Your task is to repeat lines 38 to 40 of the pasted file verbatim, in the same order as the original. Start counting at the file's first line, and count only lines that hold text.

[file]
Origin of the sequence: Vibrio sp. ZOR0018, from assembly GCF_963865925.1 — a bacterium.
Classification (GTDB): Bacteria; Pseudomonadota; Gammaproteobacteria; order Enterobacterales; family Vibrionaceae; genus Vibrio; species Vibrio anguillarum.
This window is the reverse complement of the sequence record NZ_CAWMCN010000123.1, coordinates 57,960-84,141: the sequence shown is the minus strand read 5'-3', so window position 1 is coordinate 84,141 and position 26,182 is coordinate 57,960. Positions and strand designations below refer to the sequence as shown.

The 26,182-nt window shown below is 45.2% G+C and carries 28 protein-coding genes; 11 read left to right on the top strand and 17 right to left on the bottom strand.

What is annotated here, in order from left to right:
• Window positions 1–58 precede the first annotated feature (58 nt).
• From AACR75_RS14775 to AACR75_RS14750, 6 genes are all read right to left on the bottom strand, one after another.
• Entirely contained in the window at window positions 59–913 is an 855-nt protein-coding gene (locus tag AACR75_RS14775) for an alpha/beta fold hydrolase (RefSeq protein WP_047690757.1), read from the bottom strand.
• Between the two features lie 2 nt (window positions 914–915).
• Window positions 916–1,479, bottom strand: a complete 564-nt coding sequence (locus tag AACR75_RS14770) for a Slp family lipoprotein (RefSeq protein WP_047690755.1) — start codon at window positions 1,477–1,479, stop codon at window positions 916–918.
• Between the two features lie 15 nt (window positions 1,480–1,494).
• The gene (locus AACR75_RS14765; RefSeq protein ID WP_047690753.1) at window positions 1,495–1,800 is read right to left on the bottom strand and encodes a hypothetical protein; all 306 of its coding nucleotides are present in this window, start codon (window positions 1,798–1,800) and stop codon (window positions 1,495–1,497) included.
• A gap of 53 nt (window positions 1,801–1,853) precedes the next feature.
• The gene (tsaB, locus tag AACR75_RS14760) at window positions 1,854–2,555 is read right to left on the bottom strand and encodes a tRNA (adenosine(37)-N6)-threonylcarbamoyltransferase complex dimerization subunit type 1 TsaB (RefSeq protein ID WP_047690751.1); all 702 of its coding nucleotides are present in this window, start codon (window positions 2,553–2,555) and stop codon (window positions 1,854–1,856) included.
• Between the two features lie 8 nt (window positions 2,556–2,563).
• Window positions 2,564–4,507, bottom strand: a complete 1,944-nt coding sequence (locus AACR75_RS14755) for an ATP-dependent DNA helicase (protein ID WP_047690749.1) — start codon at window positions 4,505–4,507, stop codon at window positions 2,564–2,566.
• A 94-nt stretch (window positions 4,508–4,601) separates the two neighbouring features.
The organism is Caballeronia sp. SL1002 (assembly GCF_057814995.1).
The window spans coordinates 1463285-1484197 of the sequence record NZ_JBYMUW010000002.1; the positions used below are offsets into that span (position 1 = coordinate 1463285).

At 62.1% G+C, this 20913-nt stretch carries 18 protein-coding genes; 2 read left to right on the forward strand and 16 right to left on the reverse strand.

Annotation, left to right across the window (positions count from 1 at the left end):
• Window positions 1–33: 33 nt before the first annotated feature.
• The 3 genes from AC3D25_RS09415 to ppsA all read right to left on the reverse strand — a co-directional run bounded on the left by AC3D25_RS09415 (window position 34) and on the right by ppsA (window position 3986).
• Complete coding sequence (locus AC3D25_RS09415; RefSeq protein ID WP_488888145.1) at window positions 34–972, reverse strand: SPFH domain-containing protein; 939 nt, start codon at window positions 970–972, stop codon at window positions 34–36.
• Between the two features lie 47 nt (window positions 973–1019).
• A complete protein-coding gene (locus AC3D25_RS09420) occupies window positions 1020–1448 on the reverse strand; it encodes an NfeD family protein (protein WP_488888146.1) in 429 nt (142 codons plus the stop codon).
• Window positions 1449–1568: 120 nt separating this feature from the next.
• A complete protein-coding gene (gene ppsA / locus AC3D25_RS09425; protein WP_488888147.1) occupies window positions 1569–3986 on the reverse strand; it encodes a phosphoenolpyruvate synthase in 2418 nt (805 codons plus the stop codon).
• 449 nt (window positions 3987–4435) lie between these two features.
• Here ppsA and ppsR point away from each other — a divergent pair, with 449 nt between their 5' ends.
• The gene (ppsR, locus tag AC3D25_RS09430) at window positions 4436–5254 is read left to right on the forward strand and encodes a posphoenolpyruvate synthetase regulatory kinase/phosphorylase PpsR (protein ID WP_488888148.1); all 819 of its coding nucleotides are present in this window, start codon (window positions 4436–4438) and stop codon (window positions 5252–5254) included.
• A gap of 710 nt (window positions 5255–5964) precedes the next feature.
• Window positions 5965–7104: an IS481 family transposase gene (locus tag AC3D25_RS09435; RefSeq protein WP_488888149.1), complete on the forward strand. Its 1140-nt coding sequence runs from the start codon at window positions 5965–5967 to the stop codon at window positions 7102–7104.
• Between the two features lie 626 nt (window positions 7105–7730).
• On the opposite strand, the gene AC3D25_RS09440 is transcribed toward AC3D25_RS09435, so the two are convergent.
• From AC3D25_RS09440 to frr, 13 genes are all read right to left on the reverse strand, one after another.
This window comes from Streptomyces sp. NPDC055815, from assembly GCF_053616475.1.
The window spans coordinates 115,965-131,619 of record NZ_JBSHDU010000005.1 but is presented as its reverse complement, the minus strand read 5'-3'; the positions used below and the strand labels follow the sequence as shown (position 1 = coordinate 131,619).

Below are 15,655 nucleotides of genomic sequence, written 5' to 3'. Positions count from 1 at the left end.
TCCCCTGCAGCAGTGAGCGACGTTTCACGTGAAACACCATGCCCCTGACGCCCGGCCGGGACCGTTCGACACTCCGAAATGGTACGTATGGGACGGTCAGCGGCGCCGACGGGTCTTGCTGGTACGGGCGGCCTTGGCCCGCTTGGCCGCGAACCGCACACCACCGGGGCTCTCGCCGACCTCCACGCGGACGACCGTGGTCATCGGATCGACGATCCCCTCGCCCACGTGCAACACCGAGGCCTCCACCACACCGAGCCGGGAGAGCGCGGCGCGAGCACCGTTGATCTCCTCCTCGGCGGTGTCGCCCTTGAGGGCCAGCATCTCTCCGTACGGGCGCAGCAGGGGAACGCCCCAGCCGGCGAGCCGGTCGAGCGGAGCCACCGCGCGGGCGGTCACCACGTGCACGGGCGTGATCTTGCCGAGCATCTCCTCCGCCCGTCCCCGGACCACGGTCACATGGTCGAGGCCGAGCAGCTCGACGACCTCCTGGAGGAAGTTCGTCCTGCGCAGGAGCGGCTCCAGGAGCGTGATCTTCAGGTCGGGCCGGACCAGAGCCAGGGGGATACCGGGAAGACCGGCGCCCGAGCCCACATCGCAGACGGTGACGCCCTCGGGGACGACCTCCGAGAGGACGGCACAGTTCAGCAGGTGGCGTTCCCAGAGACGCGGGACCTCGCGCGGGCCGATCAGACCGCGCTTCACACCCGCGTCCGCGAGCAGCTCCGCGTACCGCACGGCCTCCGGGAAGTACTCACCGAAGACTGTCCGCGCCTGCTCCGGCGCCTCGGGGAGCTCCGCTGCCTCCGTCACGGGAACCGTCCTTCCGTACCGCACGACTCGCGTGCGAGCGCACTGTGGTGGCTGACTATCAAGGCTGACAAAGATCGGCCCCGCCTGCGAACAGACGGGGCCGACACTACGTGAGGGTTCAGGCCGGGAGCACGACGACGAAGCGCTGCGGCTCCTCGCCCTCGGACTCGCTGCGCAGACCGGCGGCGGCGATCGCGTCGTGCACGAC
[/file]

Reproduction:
The window spans coordinates 115,965-131,619 of record NZ_JBSHDU010000005.1 but is presented as its reverse complement, the minus strand read 5'-3'; the positions used below and the strand labels follow the sequence as shown (position 1 = coordinate 131,619).

Below are 15,655 nucleotides of genomic sequence, written 5' to 3'. Positions count from 1 at the left end.
TCCCCTGCAGCAGTGAGCGACGTTTCACGTGAAACACCATGCCCCTGACGCCCGGCCGGGACCGTTCGACACTCCGAAATGGTACGTATGGGACGGTCAGCGGCGCCGACGGGTCTTGCTGGTACGGGCGGCCTTGGCCCGCTTGGCCGCGAACCGCACACCACCGGGGCTCTCGCCGACCTCCACGCGGACGACCGTGGTCATCGGATCGACGATCCCCTCGCCCACGTGCAACACCGAGGCCTCCACCACACCGAGCCGGGAGAGCGCGGCGCGAGCACCGTTGATCTCCTCCTCGGCGGTGTCGCCCTTGAGGGCCAGCATCTCTCCGTACGGGCGCAGCAGGGGAACGCCCCAGCCGGCGAGCCGGTCGAGCGGAGCCACCGCGCGGGCGGTCACCACGTGCACGGGCGTGATCTTGCCGAGCATCTCCTCCGCCCGTCCCCGGACCACGGTCACATGGTCGAGGCCGAGCAGCTCGACGACCTCCTGGAGGAAGTTCGTCCTGCGCAGGAGCGGCTCCAGGAGCGTGATCTTCAGGTCGGGCCGGACCAGAGCCAGGGGGATACCGGGAAGACCGGCGCCCGAGCCCACATCGCAGACGGTGACGCCCTCGGGGACGACCTCCGAGAGGACGGCACAGTTCAGCAGGTGGCGTTCCCAGAGACGCGGGACCTCGCGCGGGCCGATCAGACCGCGCTTCACACCCGCGTCCGCGAGCAGCTCCGCGTACCGCACGGCCTCCGGGAAGTACTCACCGAAGACTGTCCGCGCCTGCTCCGGCGCCTCGGGGAGCTCCGCTGCCTCCGTCACGGGAACCGTCCTTCCGTACCGCACGACTCGCGTGCGAGCGCACTGTGGTGGCTGACTATCAAGGCTGACAAAGATCGGCCCCGCCTGCGAACAGACGGGGCCGACACTACGTGAGGGTTCAGGCCGGGAGCACGACGACGAAGCGCTGCGGCTCCTCGCCCTCGGACTCGCTGCGCAGACCGGCGGCGGCGATCGCGTCGTGCACGAC